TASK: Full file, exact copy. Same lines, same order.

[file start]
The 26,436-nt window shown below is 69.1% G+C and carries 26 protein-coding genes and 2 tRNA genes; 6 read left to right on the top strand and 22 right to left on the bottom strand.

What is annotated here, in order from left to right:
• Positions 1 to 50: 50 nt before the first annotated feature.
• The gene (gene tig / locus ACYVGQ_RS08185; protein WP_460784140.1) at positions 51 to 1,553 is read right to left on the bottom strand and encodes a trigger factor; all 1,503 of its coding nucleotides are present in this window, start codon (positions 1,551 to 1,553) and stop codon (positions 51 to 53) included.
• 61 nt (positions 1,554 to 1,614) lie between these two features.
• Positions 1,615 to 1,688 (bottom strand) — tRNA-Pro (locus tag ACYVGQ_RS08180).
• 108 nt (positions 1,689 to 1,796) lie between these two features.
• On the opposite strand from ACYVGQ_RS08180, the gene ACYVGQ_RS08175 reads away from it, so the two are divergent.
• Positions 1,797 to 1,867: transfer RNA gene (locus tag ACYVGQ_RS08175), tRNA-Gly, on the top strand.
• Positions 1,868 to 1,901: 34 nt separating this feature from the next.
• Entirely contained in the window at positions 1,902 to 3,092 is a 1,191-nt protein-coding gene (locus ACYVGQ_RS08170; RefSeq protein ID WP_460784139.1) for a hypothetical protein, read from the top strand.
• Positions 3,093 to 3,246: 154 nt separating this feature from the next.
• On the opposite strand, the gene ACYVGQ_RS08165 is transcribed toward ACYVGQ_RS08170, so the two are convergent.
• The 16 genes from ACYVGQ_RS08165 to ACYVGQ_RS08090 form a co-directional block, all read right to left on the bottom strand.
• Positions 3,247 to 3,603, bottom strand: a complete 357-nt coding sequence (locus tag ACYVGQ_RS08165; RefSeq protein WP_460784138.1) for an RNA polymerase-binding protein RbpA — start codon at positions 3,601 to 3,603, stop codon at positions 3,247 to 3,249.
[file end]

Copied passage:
The 26,436-nt window shown below is 69.1% G+C and carries 26 protein-coding genes and 2 tRNA genes; 6 read left to right on the top strand and 22 right to left on the bottom strand.

What is annotated here, in order from left to right:
• Positions 1 to 50: 50 nt before the first annotated feature.
• The gene (gene tig / locus ACYVGQ_RS08185; protein WP_460784140.1) at positions 51 to 1,553 is read right to left on the bottom strand and encodes a trigger factor; all 1,503 of its coding nucleotides are present in this window, start codon (positions 1,551 to 1,553) and stop codon (positions 51 to 53) included.
• 61 nt (positions 1,554 to 1,614) lie between these two features.
• Positions 1,615 to 1,688 (bottom strand) — tRNA-Pro (locus tag ACYVGQ_RS08180).
• 108 nt (positions 1,689 to 1,796) lie between these two features.
• On the opposite strand from ACYVGQ_RS08180, the gene ACYVGQ_RS08175 reads away from it, so the two are divergent.
• Positions 1,797 to 1,867: transfer RNA gene (locus tag ACYVGQ_RS08175), tRNA-Gly, on the top strand.
• Positions 1,868 to 1,901: 34 nt separating this feature from the next.
• Entirely contained in the window at positions 1,902 to 3,092 is a 1,191-nt protein-coding gene (locus ACYVGQ_RS08170; RefSeq protein ID WP_460784139.1) for a hypothetical protein, read from the top strand.
• Positions 3,093 to 3,246: 154 nt separating this feature from the next.
• On the opposite strand, the gene ACYVGQ_RS08165 is transcribed toward ACYVGQ_RS08170, so the two are convergent.
• The 16 genes from ACYVGQ_RS08165 to ACYVGQ_RS08090 form a co-directional block, all read right to left on the bottom strand.
• Positions 3,247 to 3,603, bottom strand: a complete 357-nt coding sequence (locus tag ACYVGQ_RS08165; RefSeq protein WP_460784138.1) for an RNA polymerase-binding protein RbpA — start codon at positions 3,601 to 3,603, stop codon at positions 3,247 to 3,249.